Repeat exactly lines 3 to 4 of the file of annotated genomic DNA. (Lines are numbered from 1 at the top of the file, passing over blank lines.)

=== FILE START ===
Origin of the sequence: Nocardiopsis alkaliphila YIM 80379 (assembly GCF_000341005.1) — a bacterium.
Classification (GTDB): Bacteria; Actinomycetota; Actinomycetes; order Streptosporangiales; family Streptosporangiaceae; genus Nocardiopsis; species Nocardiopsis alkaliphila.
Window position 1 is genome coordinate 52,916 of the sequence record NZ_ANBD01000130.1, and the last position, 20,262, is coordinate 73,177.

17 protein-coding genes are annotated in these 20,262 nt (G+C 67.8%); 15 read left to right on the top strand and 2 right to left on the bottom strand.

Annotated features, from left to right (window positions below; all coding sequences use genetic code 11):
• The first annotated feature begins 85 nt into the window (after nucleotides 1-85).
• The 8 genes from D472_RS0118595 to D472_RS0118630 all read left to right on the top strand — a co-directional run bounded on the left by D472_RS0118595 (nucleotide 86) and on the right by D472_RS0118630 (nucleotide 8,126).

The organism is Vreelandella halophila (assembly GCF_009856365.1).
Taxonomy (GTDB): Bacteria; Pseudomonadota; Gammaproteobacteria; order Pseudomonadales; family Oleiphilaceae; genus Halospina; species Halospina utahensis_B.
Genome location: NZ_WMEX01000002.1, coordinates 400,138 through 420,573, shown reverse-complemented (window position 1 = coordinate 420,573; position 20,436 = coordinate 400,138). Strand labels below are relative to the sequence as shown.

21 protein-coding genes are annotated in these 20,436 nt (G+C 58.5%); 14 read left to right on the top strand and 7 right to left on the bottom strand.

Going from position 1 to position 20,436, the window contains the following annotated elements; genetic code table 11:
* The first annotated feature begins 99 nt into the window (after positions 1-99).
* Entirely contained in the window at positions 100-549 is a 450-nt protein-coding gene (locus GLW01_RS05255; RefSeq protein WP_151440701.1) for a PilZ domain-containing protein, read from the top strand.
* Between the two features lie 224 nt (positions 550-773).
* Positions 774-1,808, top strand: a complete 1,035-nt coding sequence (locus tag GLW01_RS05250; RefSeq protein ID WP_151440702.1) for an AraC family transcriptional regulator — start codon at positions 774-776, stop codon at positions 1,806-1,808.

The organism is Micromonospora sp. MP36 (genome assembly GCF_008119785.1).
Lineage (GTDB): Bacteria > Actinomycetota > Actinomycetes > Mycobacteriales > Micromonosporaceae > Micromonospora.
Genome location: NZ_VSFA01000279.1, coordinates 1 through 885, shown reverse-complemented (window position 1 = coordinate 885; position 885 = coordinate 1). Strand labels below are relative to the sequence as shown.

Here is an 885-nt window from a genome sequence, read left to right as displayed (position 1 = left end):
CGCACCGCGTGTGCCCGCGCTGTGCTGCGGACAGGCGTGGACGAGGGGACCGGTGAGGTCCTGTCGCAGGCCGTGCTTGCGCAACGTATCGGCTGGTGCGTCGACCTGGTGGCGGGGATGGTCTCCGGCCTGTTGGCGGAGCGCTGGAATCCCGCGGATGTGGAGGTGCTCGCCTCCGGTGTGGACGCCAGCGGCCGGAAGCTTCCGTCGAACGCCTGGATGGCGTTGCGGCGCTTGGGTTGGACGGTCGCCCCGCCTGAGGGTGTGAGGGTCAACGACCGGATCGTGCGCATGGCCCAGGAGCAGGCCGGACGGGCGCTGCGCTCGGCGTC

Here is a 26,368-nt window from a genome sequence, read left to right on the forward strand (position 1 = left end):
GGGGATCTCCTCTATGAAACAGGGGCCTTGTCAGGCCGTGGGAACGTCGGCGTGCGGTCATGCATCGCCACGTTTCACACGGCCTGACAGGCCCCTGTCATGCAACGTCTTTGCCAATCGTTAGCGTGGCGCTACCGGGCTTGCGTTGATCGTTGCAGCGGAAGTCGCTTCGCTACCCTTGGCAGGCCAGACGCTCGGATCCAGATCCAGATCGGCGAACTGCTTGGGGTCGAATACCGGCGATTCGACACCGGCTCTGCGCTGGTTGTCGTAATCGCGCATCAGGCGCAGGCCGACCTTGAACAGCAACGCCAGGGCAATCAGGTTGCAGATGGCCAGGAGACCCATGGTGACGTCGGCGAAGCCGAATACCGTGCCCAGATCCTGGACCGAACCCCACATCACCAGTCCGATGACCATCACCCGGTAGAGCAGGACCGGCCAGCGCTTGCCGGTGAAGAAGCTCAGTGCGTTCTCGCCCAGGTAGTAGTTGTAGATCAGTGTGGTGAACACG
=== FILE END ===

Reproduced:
Window position 1 is genome coordinate 52,916 of the sequence record NZ_ANBD01000130.1, and the last position, 20,262, is coordinate 73,177.

17 protein-coding genes are annotated in these 20,262 nt (G+C 67.8%); 15 read left to right on the top strand and 2 right to left on the bottom strand.